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Physics can be difficult to learn, but this blog aims to help you get into physics by connecting your GCSE physics lessons with things you see in the world around you.

Wednesday, 4 May 2011

Why it’s so hard to get out of bed

“Get up!” comes the cry “You’re missing the best part of the day!” All too frequently, weekend lie-ins are curtailed by inconvenient plans or just one of those eager ‘morning’ people wanting to do something. You groan, you shout back, you may even whimper in extreme circumstances, but “I need to sleep” often doesn’t cut it as a reason for staying in bed.

Well, never fear, help is at hand. Thanks to the marvellous world of Physics there’s now a new reason why it’s so hard to get out of bed (or off the sofa for that matter…). Related directly to Father of Physics Newton himself, inertia is your reason. Inertia is part of Newton’s First Law which states that:

“A body continues in a state of rest or uniform motion unless acted upon by an external force”

So, if we think about the forces that are already acting on you in bed, there is gravity, pushing you down into the mattress, and the force of the mattress pushing against this force to stop you falling through. These are balanced and you are at rest. And in my opinion that’s quite enough forces thankyou, at least until I’ve had my sleep.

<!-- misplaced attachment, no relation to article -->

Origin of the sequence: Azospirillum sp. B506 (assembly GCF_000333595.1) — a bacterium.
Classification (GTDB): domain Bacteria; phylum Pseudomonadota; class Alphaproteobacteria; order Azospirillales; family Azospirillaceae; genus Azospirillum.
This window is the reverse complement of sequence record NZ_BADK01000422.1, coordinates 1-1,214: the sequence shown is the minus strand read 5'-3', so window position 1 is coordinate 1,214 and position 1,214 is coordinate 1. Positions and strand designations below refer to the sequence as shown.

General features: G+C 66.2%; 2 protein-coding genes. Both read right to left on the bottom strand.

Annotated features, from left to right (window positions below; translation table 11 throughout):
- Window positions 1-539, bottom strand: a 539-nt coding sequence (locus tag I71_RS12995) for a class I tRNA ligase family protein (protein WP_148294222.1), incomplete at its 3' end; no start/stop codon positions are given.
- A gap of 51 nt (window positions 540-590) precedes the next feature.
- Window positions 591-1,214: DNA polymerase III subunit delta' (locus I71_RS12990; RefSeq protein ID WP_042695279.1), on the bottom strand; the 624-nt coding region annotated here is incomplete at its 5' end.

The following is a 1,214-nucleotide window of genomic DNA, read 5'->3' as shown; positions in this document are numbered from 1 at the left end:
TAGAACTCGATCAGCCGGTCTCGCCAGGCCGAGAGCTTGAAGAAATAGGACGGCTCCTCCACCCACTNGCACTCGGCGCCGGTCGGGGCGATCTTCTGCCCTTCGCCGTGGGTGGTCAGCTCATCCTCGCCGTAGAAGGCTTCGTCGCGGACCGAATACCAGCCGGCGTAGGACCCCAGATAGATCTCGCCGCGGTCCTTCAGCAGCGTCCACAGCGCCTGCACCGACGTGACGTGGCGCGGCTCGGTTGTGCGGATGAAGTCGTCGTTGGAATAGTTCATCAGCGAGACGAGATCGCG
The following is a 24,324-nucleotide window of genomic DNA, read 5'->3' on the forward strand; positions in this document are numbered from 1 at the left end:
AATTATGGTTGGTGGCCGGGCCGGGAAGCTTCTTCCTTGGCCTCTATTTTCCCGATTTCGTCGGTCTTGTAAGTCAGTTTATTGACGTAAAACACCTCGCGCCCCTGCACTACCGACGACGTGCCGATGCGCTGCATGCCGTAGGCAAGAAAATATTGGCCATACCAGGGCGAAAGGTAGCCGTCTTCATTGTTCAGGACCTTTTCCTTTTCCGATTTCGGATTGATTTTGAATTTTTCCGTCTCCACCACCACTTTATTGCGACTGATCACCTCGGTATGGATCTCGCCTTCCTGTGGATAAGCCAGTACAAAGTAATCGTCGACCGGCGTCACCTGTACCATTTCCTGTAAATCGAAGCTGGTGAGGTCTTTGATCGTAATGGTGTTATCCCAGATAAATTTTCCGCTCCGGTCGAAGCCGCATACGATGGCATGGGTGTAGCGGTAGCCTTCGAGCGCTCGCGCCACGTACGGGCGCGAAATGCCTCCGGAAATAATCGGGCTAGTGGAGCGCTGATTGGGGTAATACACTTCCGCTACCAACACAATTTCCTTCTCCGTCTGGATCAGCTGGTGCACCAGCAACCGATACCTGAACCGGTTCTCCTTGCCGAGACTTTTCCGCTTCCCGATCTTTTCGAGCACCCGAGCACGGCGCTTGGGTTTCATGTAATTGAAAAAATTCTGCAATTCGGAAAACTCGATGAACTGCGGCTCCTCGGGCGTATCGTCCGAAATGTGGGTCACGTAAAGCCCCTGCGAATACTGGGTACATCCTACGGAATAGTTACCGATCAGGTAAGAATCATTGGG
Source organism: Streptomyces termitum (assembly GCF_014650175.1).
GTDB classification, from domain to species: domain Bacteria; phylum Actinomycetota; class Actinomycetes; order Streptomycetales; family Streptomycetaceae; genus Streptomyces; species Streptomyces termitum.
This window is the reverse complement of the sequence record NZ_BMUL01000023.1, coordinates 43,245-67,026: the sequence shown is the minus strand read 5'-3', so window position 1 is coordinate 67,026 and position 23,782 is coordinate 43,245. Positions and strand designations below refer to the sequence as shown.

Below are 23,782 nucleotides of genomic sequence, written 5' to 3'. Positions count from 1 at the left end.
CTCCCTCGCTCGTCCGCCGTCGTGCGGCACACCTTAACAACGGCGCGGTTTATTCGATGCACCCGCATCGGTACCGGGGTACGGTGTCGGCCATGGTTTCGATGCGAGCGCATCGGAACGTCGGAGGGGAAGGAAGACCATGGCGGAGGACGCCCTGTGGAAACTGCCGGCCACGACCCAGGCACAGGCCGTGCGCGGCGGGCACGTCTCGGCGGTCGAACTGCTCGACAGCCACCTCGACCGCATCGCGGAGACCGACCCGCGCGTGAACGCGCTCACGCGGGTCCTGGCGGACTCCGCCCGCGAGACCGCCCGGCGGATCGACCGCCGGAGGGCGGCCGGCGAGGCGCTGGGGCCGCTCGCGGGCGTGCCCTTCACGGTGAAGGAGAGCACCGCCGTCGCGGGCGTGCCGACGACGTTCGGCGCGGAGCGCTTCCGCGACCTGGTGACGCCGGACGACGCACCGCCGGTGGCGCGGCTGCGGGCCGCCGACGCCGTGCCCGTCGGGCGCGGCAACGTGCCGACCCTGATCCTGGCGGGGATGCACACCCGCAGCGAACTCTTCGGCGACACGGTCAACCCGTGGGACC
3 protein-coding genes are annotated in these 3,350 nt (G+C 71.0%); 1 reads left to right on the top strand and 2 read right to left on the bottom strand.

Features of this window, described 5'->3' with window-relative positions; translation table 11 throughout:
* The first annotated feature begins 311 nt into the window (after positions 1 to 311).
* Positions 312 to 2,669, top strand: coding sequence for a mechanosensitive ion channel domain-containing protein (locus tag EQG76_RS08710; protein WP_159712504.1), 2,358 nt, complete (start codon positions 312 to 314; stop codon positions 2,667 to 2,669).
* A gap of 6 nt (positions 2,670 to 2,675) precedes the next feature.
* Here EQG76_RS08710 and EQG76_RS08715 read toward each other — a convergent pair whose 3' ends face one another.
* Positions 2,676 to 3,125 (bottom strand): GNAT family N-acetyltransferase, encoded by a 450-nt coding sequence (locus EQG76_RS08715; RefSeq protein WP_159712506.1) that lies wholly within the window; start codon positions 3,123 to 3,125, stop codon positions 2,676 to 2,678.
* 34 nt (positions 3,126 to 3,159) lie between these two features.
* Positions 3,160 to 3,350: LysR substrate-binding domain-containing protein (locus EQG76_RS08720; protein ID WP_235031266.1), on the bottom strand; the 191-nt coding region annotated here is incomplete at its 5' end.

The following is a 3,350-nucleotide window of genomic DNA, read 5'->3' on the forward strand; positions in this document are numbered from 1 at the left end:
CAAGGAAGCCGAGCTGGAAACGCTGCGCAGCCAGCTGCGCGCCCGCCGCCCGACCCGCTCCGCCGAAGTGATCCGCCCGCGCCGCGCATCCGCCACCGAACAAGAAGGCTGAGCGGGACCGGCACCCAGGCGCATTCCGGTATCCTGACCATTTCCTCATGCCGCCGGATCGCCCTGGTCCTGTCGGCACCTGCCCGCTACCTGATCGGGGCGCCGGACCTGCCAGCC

Let’s look at getting up then. To overcome this inertia, this resistance to change, we need another force. On some unlucky days this might be in the form of a sibling pushing you out of bed, resulting in a rude awakening, but on most days this will have to come from you. This is where Newton’s Second Law comes in:

“A body will accelerate when an uneven force is applied”

Which normally comes in the pocket-sized Force = mass x acceleration format, a very useful equation all round. So, we have to overcome our inertia to get out of bed by applying a force. But how large? Is it small and insignificant, or is it quite an effort. Well, luckily our bodies are made to move, but actually it’s a pretty large figure.

Ok, so you can see the obvious flaw in my argument, that we were made to move our own bodies about and it not seem like a huge effort. But I’m pretty convinced that morning inertia has some sort of magical property to it! And when all’s said, done and calculated, you’ve at least got a great excuse for demanding breakfast in bed. After all, you’ve got a whole body to move! And of course you can nap in the meantime.

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